DURHAM — A powerful line of thunderstorms swept across the Triangle today, leaving an estimated 16,000 homes in Raleigh and Durham without power for brief periods during an intense heat wave.
By 4:30 p.m., Duke Energy crews had restored electricity to all but 300 customers in Durham, utility officials reported. Duke has reported 8,000 outages earlier in the day.
In Raleigh, 8,900 customers lost power in the late afternoon hours, according to Progress Energy, which said it was working to restore all outages by 9:30 p.m.
The National Weather Service issued an excessive heat warning as the heat index approached 110 to 115 degrees.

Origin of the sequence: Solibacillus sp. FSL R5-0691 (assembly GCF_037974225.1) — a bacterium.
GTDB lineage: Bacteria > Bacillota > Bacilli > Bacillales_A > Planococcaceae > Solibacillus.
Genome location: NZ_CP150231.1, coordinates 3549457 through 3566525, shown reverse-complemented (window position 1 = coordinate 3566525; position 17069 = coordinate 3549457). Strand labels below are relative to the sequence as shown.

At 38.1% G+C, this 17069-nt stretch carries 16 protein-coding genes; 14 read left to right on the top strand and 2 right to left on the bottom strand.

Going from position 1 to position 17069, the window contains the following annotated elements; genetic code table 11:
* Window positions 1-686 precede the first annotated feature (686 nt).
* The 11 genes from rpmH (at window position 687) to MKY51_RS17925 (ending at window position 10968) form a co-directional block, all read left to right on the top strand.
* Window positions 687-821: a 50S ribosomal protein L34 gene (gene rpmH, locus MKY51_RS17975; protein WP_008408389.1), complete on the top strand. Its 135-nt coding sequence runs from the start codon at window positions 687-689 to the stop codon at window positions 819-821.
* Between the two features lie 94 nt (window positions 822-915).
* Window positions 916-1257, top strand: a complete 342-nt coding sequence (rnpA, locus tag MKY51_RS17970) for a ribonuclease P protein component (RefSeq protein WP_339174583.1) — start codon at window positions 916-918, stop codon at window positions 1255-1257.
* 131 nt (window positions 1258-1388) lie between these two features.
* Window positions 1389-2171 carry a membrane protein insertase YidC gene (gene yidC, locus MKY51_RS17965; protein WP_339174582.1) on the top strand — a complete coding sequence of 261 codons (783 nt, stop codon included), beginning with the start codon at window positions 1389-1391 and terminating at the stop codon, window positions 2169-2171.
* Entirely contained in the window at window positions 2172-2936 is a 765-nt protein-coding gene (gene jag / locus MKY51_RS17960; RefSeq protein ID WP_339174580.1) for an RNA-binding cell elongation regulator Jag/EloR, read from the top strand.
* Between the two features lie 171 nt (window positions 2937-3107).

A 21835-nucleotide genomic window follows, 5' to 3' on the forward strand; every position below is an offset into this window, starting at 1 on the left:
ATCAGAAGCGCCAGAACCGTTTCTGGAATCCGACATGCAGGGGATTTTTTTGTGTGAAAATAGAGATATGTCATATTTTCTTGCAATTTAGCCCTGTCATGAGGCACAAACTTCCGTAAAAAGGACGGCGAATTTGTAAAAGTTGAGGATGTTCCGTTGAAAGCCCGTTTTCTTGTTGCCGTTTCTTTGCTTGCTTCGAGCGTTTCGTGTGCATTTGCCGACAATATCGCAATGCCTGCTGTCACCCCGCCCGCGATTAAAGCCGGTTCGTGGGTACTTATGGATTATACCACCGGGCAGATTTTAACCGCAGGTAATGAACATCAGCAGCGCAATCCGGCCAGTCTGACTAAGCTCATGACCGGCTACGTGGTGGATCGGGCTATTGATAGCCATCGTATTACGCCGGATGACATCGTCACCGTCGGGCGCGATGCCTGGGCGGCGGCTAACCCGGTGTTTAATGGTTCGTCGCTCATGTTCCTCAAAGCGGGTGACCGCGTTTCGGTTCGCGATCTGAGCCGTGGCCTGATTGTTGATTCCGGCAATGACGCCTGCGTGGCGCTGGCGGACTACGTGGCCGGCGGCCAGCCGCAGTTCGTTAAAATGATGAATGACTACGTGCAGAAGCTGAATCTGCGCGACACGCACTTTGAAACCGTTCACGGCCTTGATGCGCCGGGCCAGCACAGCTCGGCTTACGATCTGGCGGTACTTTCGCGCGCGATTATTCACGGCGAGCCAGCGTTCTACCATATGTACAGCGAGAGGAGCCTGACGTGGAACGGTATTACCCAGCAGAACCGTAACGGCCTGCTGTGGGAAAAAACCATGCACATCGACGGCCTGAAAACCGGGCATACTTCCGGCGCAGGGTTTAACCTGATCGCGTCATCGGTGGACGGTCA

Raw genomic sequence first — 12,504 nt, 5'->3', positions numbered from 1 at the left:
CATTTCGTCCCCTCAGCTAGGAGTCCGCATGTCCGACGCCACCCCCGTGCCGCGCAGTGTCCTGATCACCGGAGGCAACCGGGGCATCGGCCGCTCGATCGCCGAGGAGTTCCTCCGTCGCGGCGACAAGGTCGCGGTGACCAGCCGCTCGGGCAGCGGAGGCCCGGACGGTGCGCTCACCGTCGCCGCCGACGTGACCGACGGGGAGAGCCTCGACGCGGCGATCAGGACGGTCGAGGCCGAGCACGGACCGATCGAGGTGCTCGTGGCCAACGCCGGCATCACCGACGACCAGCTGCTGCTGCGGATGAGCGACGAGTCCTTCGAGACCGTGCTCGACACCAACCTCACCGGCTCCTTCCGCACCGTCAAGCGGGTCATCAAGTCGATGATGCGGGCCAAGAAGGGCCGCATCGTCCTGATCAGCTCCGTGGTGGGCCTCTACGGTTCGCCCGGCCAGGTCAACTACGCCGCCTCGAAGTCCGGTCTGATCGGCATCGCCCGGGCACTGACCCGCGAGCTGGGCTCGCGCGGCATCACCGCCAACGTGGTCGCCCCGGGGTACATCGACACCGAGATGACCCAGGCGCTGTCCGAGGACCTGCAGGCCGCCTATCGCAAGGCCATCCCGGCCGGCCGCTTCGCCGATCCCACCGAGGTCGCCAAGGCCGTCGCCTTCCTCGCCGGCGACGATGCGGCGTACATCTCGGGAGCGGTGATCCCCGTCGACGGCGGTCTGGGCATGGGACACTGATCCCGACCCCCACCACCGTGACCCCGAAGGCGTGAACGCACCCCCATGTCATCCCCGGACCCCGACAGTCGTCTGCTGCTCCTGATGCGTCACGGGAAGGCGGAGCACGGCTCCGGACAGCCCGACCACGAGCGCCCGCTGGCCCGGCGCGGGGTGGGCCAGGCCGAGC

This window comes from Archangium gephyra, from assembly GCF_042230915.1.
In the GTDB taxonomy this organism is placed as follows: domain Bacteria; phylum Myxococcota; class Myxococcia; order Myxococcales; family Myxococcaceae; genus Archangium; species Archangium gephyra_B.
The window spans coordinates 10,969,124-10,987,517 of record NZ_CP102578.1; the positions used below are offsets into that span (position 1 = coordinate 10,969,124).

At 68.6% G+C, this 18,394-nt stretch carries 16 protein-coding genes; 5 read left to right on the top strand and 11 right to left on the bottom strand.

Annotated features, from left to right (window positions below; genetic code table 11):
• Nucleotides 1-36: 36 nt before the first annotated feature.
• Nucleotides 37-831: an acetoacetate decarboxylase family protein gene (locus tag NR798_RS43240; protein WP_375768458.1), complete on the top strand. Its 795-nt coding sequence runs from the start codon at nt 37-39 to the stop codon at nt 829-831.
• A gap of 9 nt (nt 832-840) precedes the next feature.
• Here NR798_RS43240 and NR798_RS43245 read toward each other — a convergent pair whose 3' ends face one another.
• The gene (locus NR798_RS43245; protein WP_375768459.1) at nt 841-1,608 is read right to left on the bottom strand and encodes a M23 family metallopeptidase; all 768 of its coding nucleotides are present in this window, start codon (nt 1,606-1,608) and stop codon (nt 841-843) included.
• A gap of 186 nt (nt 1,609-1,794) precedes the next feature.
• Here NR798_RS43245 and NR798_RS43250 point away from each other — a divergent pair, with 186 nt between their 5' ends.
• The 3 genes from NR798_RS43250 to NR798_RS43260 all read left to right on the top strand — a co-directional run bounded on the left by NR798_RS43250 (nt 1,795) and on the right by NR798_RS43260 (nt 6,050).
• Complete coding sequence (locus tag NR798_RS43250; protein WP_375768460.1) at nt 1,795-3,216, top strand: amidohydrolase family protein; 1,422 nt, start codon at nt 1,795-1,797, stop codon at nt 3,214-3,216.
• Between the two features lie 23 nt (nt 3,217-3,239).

The Carolinas are at the southern end of a weather pattern bringing triple-digit temperatures as far north as Maine and west to the Mississippi River.
Relief could arrive by Monday. Temperatures are expected to fall into the mid-90s, including 93 on Tuesday, with a chance for thunderstorms each day.
Police took precautions Saturday against the dangerous heat. Officers traded shifts every 15 minutes as they directed traffic at an intersection on Glenwood Avenue near the Durham County line, a police supervisor said.
Storms in central Johnston County caused a tree to fall on top of a house in Smithfield. No one was hurt, but the family was forced to seek another place to stay with help from the American Red Cross, 911 supervisor Jason Thompson said.
The storms caused a brief respite from the heat, Thompson said.
"We were looking up at the temperature, it was like 102," he said. "As soon as the storm came through, it was 82. It sure gave us a little relief."